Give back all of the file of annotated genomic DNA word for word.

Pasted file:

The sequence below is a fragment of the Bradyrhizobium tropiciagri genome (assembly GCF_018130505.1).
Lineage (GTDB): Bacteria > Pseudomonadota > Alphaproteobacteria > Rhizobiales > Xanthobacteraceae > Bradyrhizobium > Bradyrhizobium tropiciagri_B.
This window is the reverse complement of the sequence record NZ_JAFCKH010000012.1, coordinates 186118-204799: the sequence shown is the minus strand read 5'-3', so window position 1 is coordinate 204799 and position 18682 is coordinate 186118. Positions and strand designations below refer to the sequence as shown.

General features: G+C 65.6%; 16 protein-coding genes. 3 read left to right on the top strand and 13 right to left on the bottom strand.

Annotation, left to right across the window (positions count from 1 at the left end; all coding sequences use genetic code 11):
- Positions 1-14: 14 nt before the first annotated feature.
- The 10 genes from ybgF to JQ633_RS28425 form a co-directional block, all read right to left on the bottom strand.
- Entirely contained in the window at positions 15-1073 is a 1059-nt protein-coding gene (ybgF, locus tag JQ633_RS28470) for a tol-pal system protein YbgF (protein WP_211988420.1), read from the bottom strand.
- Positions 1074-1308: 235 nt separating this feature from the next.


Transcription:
The sequence below is a fragment of the Bradyrhizobium tropiciagri genome (assembly GCF_018130505.1).
Lineage (GTDB): Bacteria > Pseudomonadota > Alphaproteobacteria > Rhizobiales > Xanthobacteraceae > Bradyrhizobium > Bradyrhizobium tropiciagri_B.
This window is the reverse complement of the sequence record NZ_JAFCKH010000012.1, coordinates 186118-204799: the sequence shown is the minus strand read 5'-3', so window position 1 is coordinate 204799 and position 18682 is coordinate 186118. Positions and strand designations below refer to the sequence as shown.

General features: G+C 65.6%; 16 protein-coding genes. 3 read left to right on the top strand and 13 right to left on the bottom strand.

Annotation, left to right across the window (positions count from 1 at the left end; all coding sequences use genetic code 11):
- Positions 1-14: 14 nt before the first annotated feature.
- The 10 genes from ybgF to JQ633_RS28425 form a co-directional block, all read right to left on the bottom strand.
- Entirely contained in the window at positions 15-1073 is a 1059-nt protein-coding gene (ybgF, locus tag JQ633_RS28470) for a tol-pal system protein YbgF (protein WP_211988420.1), read from the bottom strand.
- Positions 1074-1308: 235 nt separating this feature from the next.